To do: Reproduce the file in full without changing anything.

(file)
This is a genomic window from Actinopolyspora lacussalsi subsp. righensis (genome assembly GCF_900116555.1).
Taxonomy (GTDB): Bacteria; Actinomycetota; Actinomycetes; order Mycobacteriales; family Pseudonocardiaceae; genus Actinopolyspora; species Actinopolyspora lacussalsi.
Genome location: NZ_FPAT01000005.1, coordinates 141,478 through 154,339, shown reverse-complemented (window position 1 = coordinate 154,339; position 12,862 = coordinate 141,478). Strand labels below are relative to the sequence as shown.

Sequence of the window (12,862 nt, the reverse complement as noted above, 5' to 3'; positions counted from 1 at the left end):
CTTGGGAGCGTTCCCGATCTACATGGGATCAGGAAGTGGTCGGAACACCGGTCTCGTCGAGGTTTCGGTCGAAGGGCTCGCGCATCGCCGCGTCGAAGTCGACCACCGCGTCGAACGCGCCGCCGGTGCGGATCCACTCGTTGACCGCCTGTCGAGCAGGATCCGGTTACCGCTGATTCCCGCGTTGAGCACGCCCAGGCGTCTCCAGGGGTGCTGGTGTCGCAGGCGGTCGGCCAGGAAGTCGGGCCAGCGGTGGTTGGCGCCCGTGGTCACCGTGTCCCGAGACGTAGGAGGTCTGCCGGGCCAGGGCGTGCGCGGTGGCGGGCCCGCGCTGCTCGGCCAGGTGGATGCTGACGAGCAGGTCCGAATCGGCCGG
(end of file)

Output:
This is a genomic window from Actinopolyspora lacussalsi subsp. righensis (genome assembly GCF_900116555.1).
Taxonomy (GTDB): Bacteria; Actinomycetota; Actinomycetes; order Mycobacteriales; family Pseudonocardiaceae; genus Actinopolyspora; species Actinopolyspora lacussalsi.
Genome location: NZ_FPAT01000005.1, coordinates 141,478 through 154,339, shown reverse-complemented (window position 1 = coordinate 154,339; position 12,862 = coordinate 141,478). Strand labels below are relative to the sequence as shown.

Sequence of the window (12,862 nt, the reverse complement as noted above, 5' to 3'; positions counted from 1 at the left end):
CTTGGGAGCGTTCCCGATCTACATGGGATCAGGAAGTGGTCGGAACACCGGTCTCGTCGAGGTTTCGGTCGAAGGGCTCGCGCATCGCCGCGTCGAAGTCGACCACCGCGTCGAACGCGCCGCCGGTGCGGATCCACTCGTTGACCGCCTGTCGAGCAGGATCCGGTTACCGCTGATTCCCGCGTTGAGCACGCCCAGGCGTCTCCAGGGGTGCTGGTGTCGCAGGCGGTCGGCCAGGAAGTCGGGCCAGCGGTGGTTGGCGCCCGTGGTCACCGTGTCCCGAGACGTAGGAGGTCTGCCGGGCCAGGGCGTGCGCGGTGGCGGGCCCGCGCTGCTCGGCCAGGTGGATGCTGACGAGCAGGTCCGAATCGGCCGG